Monday, March 9, 2009


I must admit, I love this author. Although I tend to find errors in her writing and her scientific explanations, I just love her tone and her sense of humor. It helps to have humor when you are dealing with science. And I must admit, I kinda want her job. Just a little bit. Anyways, Spook is a book dedicated to exploring scientific evidence for ghosts, spirits, boogey-men, etc. She begins by describing ways to "measure the soul". If you've ever seen the movie 21 grams, you will recall that at the time of death, people lose 21 grams of weight that cannot be explained, and thus, is concluded to be the weight of the soul. She talks about the experiments that led to this conclusion, as well as many more experiments trying to test this hypothesis. In classic science form, Roach never makes any finite conclusions, leaving the "afterlife" open for interpretation. She does, however, explore current findings in "ghost hunting" and she does so with a wit that makes me crack up out loud. I am not sure if I love this book because I am a scientist and her interpretations of findings (and of scientists themselves) are so dead on (no pun intended) that I can't help but love the irony. Or if I love the books because she is generally entertaining and taking a subject most of us are uncomfortable with and making it a little lighter, and a little easier to deal with. She tackles a lot of different subjects, like "measuring the soul", whether electomagnetic fields or sound below the level of detection can contribute to either "seeing ghosts" or hallucinating things. She also talks a fair bit about near death experiences and whether they are real or not. Once again, Roach has made me giggle out loud about the absurd, has unearthed lovely, forgotten works (and worlds) and will hopefully continue to do so for a long while. If you are interested in science, the scientific method, and ghosts (or, if you have ever seen a ghost!) this book is for you. Read it.

Wednesday, March 4, 2009


My lab has turned into wedding central. In keeping with the theme over on Randi's blog, I thought I would discuss how weddings are slightly hysterical and ridiculous. (Sorry, Randi). One of the women in my lab got engaged this past weekend. We are all thrilled for her and she is so excited to finally be settling down (she's in her late 30s). The guy seems great (and supplies us witch copious amounts of chocolate, which is great) and they seem very happy. They are starting to plan their wedding and are hopeful the Catholic Church won't make them wait very long to get married (they want to try for kids). My other labmate, Lisa, is getting married in May, a wedding I will actually be in. They are getting married outside of Chicago, near where the groom's parents live. This past weekend, they visited Chicago and all the parents were there. Apparently, there were several HUGE fights over such silly details as gifts for the guests, the colors of the shirts the groomsmen will wear, the thingy that receives the cards and whether things would look cheap (since several things were purchased on sale or on discount). Lisa was so upset when she came back, she went to the local counseling service to sort things out. I mean, really? Over a party? What on earth can be that important? I realize this is a big deal: committing your life with someone else and doing so in front of family and friends, etc. I understand. It's a big deal. What I don't understand is the hoopla. I don't get why EVERYTHING is such a big deal. I understand if you are a party person, you like to throw parties and you like to dress up a lot. OK, maybe I get that. But this bridezilla shit? I just don't understand. Grown adults fighting over party favors? People screaming and being illogical over the costs of things? Worrying about things looking cheap? Are you trying to impress someone? Who? If so, then let me out of this, because you will never impress them. Are you trying to prove something? How amazing your decorative skills are? Because, realistically, nobody is going to remember if your wedding invitations were hand printed or computer printed. Nobody is gonna care if your party favors match your colors, or anything of the sort. Most people will not remember the designer of your dress, or the color of your flowers. Here's what you will remember: Walking down the aisle to the man you love and want to spend the rest of your life with. You will remember seeing the tears in your family's eyes. You will remember how special that best man or maid of honor speech was and you will remember seeing your and your husband's families and friends together for the first time. Yes, you should feel a little bit like a princess - however, I think you always would feel that way, no matter what you are wearing and how much shellack you have on your face. The room will be filled with love, and people who are thrilled to share it with you. It's not about the gifts, or the fancy dress or the hair-don't. It's the fact that you've chosen to share this moment with people who love you - and that's the way it should be. So, the next time the colors aren't right for the ribbons, or the guest book just isn't what you wanted, think about it. It's your wedding day, the beginning of the rest of your life with the person you love. It's not the last day of your life. And it's not the end all be all of everything ever. The more expectations you put on the day, the more you will be disappointed.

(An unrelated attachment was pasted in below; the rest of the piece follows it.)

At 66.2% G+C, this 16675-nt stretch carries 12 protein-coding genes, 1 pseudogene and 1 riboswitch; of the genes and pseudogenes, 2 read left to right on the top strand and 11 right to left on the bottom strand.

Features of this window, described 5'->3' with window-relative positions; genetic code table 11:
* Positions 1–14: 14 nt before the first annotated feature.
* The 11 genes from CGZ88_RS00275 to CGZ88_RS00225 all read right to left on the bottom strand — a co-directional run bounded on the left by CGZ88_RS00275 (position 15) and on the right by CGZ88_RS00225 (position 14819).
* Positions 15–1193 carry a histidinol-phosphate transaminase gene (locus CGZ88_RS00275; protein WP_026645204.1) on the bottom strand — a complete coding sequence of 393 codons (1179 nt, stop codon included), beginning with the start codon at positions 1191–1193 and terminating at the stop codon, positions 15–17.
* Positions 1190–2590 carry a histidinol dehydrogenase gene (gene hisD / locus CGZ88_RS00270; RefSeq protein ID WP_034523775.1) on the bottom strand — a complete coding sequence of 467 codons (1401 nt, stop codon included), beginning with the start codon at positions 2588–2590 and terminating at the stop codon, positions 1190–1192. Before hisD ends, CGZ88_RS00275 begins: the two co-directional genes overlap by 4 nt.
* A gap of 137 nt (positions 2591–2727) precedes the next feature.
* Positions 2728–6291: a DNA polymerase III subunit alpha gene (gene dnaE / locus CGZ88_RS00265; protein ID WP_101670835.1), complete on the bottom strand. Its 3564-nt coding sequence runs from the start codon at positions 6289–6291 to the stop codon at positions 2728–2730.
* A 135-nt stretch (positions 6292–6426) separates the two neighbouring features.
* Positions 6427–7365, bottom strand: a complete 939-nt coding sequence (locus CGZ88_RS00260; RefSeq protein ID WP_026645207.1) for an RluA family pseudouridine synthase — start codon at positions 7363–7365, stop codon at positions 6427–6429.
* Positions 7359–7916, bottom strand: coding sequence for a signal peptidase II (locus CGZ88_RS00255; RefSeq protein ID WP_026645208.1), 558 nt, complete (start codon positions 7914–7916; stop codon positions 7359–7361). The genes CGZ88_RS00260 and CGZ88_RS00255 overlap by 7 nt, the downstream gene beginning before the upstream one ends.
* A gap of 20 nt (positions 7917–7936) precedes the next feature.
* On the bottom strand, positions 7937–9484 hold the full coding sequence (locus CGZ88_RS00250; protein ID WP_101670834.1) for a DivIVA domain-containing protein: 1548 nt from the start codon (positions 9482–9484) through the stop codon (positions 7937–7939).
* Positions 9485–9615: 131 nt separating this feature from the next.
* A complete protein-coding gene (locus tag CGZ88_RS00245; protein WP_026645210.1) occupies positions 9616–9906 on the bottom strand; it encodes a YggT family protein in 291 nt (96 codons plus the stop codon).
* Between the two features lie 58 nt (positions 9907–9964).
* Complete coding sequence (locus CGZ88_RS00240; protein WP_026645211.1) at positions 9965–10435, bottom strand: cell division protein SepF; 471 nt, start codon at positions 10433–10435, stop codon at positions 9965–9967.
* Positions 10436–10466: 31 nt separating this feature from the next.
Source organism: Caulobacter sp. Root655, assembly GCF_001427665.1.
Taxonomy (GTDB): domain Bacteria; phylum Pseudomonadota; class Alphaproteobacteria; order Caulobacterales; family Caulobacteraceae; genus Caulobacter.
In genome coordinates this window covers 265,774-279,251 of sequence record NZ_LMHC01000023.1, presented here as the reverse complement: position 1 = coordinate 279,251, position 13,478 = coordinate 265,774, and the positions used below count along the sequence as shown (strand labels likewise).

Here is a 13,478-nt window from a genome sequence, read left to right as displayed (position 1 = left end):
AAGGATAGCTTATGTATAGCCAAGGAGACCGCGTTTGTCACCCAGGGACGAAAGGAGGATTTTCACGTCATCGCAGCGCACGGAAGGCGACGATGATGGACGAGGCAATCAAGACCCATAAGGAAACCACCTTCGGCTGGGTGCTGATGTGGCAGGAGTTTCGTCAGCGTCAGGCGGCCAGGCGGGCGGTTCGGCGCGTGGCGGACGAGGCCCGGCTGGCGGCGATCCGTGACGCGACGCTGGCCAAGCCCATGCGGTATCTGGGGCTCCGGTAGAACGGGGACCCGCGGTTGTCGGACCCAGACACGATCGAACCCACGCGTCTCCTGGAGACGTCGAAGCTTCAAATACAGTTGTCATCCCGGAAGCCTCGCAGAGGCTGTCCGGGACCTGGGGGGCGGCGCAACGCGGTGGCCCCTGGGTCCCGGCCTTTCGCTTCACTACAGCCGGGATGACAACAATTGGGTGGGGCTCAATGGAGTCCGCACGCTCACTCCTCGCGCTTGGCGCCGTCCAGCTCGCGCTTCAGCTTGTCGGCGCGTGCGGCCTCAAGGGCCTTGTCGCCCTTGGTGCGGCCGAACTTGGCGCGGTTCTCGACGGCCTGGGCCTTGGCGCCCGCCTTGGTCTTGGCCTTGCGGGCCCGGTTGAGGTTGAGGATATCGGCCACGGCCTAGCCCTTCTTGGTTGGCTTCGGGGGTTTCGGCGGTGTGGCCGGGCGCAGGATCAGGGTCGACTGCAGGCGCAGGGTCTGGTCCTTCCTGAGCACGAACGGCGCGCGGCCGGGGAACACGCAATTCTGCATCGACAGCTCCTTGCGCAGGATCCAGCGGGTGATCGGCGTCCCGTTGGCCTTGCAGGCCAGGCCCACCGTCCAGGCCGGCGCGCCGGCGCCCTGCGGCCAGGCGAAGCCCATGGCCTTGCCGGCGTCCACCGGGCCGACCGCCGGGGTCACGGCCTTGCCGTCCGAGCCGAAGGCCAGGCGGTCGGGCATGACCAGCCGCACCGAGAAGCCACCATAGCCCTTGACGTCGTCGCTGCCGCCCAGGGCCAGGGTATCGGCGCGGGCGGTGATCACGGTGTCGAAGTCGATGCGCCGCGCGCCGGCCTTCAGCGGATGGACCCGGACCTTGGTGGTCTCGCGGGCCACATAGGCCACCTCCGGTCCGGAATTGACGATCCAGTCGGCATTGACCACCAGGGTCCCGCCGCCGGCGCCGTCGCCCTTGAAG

And thus concludes my rant for the day...

Monday, March 2, 2009

Snowy Day!

wish I could stay home
relax with cocoa and read a book.
Alas, no snow day for me.
Experiments call!